Mr. Peabody - Tumor Surgery Scheduled

14 Jan 2005Steve Schwarz

We got some good news this week. The laboratory results came back for the biopsies taken from Mr Peabody and no neoplastic cells were found. That means that we shouldn’t have to worry about the tumor metastasizing or spreading. Nancy spoke with Mr. Peabody’s oncologist,

Dr. Pedro Boria DVMat VCA Aurora Animal Hospital, and he is proposing surgery to remove the tumor and possibly radiation treatment.

Nancy also saw Dr. Share Siwek DVM at Kindred Spirits Healing Arts in Skokie Illinois for Mr. Peabody’s monthly visit to adjust his holistic medicines. Since Mr. P’s eye pressure started increasing Nancy started looking into alternative meds to reduce the pressure in his eyes. Dr. Siwek mentioned that we should consider a second opinion before going ahead with the surgery. She recommended that we contact Dr. Gendreau at Veterinary Specialty Center in Buffalo Grove, IL. We’d seen him years ago when Mr. P had an occasional slight limp in his right rear leg, but could find no physiological explanation. Turned out that stretching was sufficient to alleviate this symptom.

Dr. Gendreau is well known in this area, and I believe nationally, for his surgical work on difficult orthopedic and neurological cases. We couldn’t get an appointment with him for another four weeks. But, due to a cancelled appointment, we were able to get an appointment with one of his associates Dr. Mitch Robbins. Dr. Robbins is also a very well regarded surgeon who focuses on cancer and soft tissue surgeries. During our meeting with Dr. Robbins we both felt he was very experienced and capable. He reviewed the CT scans, X-Rays and took a look at Mr. Peabody.

Mr. Peabody is normally the model patient for a Veterinarian. Unlike my Mom who thinks he can do no wrong, I say this because the literally dozen Veterinary professionals who’ve seen Mr. P often comment on his demeanor. No matter the discomfort of the procedure Mr. P puts up with it without any difficulty.

But today as Dr. Robbins asked Mr. P to come to him, Mr. P just backed up into the corner of the room with his tail between his legs and lay down. Nancy noticed him doing this at Dr. Siwek’s office too (and he loves Dr. Siwek). We think Mr. P is finally just tired of doctors either taking his temperature or checking his prostate. I can’t say I blame him. Once Mr. Peabody was standing for the doctor he was resigned to his fate. He didn’t resist in any way and Dr. Robbins promised him that no indignities would be inflicted on his person.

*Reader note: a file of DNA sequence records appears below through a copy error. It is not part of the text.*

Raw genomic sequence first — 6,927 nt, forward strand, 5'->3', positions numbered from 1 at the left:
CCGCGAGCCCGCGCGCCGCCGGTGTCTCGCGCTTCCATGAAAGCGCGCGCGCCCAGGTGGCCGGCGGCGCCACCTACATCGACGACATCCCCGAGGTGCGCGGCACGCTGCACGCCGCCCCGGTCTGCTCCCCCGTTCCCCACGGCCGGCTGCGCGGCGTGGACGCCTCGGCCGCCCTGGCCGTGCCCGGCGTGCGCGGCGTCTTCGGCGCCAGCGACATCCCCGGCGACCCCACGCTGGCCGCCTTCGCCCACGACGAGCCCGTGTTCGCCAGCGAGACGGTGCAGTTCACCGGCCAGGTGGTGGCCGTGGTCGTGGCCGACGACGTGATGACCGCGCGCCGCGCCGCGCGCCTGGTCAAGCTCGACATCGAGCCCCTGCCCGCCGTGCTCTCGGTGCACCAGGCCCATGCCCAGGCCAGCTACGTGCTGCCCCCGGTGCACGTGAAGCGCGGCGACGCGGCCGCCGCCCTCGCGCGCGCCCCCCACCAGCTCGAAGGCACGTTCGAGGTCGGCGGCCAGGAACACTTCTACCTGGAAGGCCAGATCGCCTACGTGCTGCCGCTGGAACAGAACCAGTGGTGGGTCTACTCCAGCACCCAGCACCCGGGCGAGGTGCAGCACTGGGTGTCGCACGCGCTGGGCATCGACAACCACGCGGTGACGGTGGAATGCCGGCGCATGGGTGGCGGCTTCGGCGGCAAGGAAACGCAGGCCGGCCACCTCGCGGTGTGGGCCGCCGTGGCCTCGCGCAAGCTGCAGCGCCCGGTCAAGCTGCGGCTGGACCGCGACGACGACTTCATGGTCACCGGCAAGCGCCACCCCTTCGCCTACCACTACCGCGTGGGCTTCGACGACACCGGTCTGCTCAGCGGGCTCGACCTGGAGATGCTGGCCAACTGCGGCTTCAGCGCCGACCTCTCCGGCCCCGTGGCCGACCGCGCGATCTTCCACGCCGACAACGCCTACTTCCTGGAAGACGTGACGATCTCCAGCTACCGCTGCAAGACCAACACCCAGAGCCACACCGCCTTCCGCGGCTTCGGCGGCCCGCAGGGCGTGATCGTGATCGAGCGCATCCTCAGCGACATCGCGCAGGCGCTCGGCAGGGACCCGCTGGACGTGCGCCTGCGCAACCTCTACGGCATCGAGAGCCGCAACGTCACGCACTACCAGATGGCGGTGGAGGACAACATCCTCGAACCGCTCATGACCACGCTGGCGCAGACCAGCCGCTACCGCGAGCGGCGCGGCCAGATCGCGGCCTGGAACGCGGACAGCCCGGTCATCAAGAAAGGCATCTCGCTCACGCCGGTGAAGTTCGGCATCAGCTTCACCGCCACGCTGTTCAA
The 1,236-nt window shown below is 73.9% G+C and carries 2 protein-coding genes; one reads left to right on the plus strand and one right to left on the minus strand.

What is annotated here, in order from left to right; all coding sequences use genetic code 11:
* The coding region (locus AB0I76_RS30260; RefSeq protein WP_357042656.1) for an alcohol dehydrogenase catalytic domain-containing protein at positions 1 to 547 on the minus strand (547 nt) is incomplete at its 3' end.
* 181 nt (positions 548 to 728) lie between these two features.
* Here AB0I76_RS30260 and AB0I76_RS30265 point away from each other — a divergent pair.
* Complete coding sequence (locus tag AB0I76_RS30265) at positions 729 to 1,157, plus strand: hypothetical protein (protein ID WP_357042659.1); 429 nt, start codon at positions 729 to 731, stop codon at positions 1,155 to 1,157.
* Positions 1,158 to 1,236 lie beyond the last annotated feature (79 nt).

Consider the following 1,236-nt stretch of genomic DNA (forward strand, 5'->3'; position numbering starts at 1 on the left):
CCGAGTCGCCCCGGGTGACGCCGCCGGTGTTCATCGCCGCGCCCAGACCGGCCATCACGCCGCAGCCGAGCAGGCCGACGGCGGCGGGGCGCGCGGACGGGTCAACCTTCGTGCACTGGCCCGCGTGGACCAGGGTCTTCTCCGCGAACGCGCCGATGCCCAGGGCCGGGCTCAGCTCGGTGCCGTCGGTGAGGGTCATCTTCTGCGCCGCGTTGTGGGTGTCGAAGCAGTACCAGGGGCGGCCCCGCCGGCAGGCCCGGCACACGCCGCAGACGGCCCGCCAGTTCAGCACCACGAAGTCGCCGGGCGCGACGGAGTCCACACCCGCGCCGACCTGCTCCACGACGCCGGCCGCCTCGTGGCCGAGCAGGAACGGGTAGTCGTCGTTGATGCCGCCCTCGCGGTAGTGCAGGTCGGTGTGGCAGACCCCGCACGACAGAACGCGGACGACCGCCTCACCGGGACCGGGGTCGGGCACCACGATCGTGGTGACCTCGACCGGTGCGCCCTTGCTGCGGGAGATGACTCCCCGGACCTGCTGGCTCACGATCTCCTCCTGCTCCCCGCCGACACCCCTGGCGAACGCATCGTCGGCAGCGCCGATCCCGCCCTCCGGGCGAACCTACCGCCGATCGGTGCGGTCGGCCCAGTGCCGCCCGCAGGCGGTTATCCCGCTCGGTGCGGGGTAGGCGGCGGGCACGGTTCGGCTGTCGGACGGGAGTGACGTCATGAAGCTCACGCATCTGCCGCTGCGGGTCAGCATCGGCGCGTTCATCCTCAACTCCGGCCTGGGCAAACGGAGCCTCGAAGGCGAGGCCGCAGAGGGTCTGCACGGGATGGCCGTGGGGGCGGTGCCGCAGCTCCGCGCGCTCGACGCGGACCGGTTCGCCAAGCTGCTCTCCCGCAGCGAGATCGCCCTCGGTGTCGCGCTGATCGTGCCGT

We really liked Dr. Robbins. He is very experienced and answered all of our questions. Most importantly he understood that this isn’t just a tumor that needs to be removed, the manner of removal affects Mr. Peabody’s quality of life too. The tumor appears to be well encapsulated so there is a good chance that it can be removed without much removal of surrounding muscle tissue. Dr. Robbins understands that Mr. P isn’t old and, being a Border Collie, isn’t ready to lay around on the couch just yet. So Dr. Robbins was looking to fully remove the tumor but not take any more tissue than necessary, and he certainly didn’t want to remove Mr. P’s leg as Dr. Boria mentioned might be necessary. He also mentioned that he would leave small metal markers around the margin of the tumor so they could be seen on X Rays if the tumor comes back in the future or if radiation therapy was required (to guide the orientation of the radiation beam).

So based on this informative meeting we’ve scheduled Mr. Peabody’s surgery for next Wednesday morning. If the tumor comes out easily he’ll be able to come home that night otherwise he’ll have to stay overnight. Dr. Robbins mentioned that no physical therapy should be required; Mr. P will be on pain meds for a week or two and should have minimal activity until he heals fully.

Thanks again to all of Mr. Peabody’s friends who’ve been so supportive during this stressful time. Now that we are moving toward resolution both Nancy and I feel that a weight is lifting from our shoulders…

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